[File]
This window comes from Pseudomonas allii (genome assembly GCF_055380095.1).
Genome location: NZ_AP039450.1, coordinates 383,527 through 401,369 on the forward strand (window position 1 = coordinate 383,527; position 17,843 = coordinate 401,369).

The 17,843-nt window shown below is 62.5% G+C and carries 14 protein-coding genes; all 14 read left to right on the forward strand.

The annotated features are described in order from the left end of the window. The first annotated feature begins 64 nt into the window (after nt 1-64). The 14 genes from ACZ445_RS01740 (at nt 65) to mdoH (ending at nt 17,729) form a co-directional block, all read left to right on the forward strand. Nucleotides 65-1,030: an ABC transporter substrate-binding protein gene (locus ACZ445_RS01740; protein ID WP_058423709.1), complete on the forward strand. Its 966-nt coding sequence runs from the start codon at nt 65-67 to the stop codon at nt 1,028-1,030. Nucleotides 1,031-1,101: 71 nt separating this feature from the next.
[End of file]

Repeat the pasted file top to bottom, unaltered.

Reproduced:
This window comes from Pseudomonas allii (genome assembly GCF_055380095.1).
Genome location: NZ_AP039450.1, coordinates 383,527 through 401,369 on the forward strand (window position 1 = coordinate 383,527; position 17,843 = coordinate 401,369).

The 17,843-nt window shown below is 62.5% G+C and carries 14 protein-coding genes; all 14 read left to right on the forward strand.

The annotated features are described in order from the left end of the window. The first annotated feature begins 64 nt into the window (after nt 1-64). The 14 genes from ACZ445_RS01740 (at nt 65) to mdoH (ending at nt 17,729) form a co-directional block, all read left to right on the forward strand. Nucleotides 65-1,030: an ABC transporter substrate-binding protein gene (locus ACZ445_RS01740; protein ID WP_058423709.1), complete on the forward strand. Its 966-nt coding sequence runs from the start codon at nt 65-67 to the stop codon at nt 1,028-1,030. Nucleotides 1,031-1,101: 71 nt separating this feature from the next.